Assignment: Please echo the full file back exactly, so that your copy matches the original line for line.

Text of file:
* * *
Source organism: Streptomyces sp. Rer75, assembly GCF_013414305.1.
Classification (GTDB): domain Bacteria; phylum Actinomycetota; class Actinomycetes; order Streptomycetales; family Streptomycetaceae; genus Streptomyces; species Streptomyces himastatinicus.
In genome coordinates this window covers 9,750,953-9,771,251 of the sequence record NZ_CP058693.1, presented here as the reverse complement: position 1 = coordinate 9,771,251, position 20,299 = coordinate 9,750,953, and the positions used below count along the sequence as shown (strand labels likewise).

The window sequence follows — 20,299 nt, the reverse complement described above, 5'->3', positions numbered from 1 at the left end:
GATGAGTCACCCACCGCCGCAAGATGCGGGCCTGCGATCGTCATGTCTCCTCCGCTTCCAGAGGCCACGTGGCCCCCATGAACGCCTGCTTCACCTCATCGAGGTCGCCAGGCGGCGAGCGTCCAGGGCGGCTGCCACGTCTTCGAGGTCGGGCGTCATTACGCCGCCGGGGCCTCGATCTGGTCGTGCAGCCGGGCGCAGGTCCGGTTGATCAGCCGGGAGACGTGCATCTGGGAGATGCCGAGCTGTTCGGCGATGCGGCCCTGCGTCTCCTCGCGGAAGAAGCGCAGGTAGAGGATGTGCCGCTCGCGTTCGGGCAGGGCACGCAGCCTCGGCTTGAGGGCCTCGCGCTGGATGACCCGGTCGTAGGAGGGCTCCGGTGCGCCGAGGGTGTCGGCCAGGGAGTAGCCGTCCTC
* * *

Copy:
Source organism: Streptomyces sp. Rer75, assembly GCF_013414305.1.
Classification (GTDB): domain Bacteria; phylum Actinomycetota; class Actinomycetes; order Streptomycetales; family Streptomycetaceae; genus Streptomyces; species Streptomyces himastatinicus.
In genome coordinates this window covers 9,750,953-9,771,251 of the sequence record NZ_CP058693.1, presented here as the reverse complement: position 1 = coordinate 9,771,251, position 20,299 = coordinate 9,750,953, and the positions used below count along the sequence as shown (strand labels likewise).

The window sequence follows — 20,299 nt, the reverse complement described above, 5'->3', positions numbered from 1 at the left end:
GATGAGTCACCCACCGCCGCAAGATGCGGGCCTGCGATCGTCATGTCTCCTCCGCTTCCAGAGGCCACGTGGCCCCCATGAACGCCTGCTTCACCTCATCGAGGTCGCCAGGCGGCGAGCGTCCAGGGCGGCTGCCACGTCTTCGAGGTCGGGCGTCATTACGCCGCCGGGGCCTCGATCTGGTCGTGCAGCCGGGCGCAGGTCCGGTTGATCAGCCGGGAGACGTGCATCTGGGAGATGCCGAGCTGTTCGGCGATGCGGCCCTGCGTCTCCTCGCGGAAGAAGCGCAGGTAGAGGATGTGCCGCTCGCGTTCGGGCAGGGCACGCAGCCTCGGCTTGAGGGCCTCGCGCTGGATGACCCGGTCGTAGGAGGGCTCCGGTGCGCCGAGGGTGTCGGCCAGGGAGTAGCCGTCCTC